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No snow helps create perfect ice fishing conditions

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No snow helps create perfect ice fishing conditions
Bemidji Minnesota P.O. Box 455 56619

The definition of a white Christmas is at least one inch of snow covering the ground. With no measurable snow predicted through the weekend, it is looking like this will be a brown Christmas in the Bemidji area.

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The lack of snow on the lakes has created ice smooth enough for ice skating in many areas. Clear ice is also the strongest ice, even though warmer temperatures have slowed the amount of ice the lakes have been able to make.

There were a few vehicles on some lakes this past week, which is probably premature considering the amount of ice on the lakes. Most lakes in the Bemidji area have between eight and 12 inches of ice, so most anglers are still walking or using ATV's and snowmobiles to access the lakes.

Upper Red Lake usually has more ice than almost any other lake in the Bemidji area. Upper Red has around 14 inches of ice in most areas but there are still thin spots that have closer to 10 inches of ice.

Some resorts on Upper Red Lake have started to allow anglers in smaller vehicles to access the lake. It is still a good idea to stay on the trails, park a safe distance away from other vehicles and fish along the shoreline break.

Anglers should check ahead with the specific resorts to see what modes of travel are being allowed on the ice. Some resorts on Lake of the Woods will be opening operations this weekend while other resorts have had to cancel reservations because of the thin ice in front of their resorts.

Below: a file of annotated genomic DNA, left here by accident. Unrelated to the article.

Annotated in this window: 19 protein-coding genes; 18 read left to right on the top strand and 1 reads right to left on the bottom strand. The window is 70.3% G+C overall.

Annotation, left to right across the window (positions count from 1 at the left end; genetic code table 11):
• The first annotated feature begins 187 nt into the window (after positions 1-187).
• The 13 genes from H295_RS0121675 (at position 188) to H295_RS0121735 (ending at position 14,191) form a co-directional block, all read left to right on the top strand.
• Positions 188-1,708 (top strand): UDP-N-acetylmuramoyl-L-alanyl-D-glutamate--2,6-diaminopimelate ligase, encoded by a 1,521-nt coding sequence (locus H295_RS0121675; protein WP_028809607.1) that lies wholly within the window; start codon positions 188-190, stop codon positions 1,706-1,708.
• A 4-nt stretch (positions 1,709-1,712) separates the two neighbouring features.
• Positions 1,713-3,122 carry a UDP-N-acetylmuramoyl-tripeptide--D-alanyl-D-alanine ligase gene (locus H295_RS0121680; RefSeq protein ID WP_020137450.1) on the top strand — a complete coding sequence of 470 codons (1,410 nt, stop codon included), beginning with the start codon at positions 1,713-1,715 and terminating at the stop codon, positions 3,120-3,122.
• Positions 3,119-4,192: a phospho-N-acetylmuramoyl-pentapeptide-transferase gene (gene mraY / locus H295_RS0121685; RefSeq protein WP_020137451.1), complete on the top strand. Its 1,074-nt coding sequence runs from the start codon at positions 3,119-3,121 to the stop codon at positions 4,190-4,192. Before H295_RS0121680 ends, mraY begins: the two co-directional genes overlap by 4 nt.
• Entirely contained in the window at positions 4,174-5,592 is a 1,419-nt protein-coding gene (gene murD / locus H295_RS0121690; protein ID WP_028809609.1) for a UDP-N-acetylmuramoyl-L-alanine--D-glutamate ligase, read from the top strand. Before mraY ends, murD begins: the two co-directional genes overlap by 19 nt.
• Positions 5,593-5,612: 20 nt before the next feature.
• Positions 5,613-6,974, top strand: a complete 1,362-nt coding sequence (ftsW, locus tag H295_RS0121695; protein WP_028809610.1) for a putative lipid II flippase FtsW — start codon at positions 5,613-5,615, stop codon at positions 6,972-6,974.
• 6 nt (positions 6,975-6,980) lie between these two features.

Mille Lacs, Upper Red Lake and Lake of the Woods are notorious for cracks suddenly opening in the ice and separating anglers from shore, especially on windy days early in the season. Unfortunately, there have already been anglers stranded on all three lakes this year. It also happens frequently when ice fishing on the Great Lakes.

Fishing has been good on most lakes because of the stable weather. The clear ice can act like a magnifying glass on sunny days, which can also help fish see movement above them in shallow water.

Light-sensitive species like walleyes and crappies are more likely to be active on cloudy days or in the mornings and evenings when the sun is not shining directly onto the ice. Perch, northern pike and sunfish are more day-biting species and less sensitive about the sun.

Upper Red Lake has been hot for walleyes along the shoreline break in six to nine feet of water. Most anglers are using jigging spoons with a minnow head. The best colors in stained water are usually anything that glows or metallic gold, which show up better in the stained water.

Rattle spoons can also be effective because they make noise which helps walleyes and other species locate and target the bait. The minnow head adds scent which helps close the deal when the fish get close to the bait.

Anglers using sonar get immediate feedback from the fish when the fish come in and look at the bait. Anglers need to experiment with their jigging motions until they find something that triggers the fish to bite.

Sometimes constant motion is the answer so the fish don't get too good a look at the bait. Other times alternating movements and pauses is the answer to triggering more bites.

One of the new ideas in ice fishing this year is straight line reels which look like fly reels on ice fishing rods.

Spinning reels turn the line onto the reels perpendicular to the direction of the line, which twists the line. This causes lures to spin in circles when anglers are trying to hold their bait still.

Straight line reels wind the line straight onto the reel the same way the line is wound onto the spool at the factory. This minimizes line twist and allows anglers to hold their baits still when they want to without the lure spinning, which is important when trying to trigger finicky fish to bite.

Paul A. Nelson runs the Bemidji Area Lakes Guide Service. He can be e-mailed at panelson@paulbunyan.net.

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Pioneer staff reports
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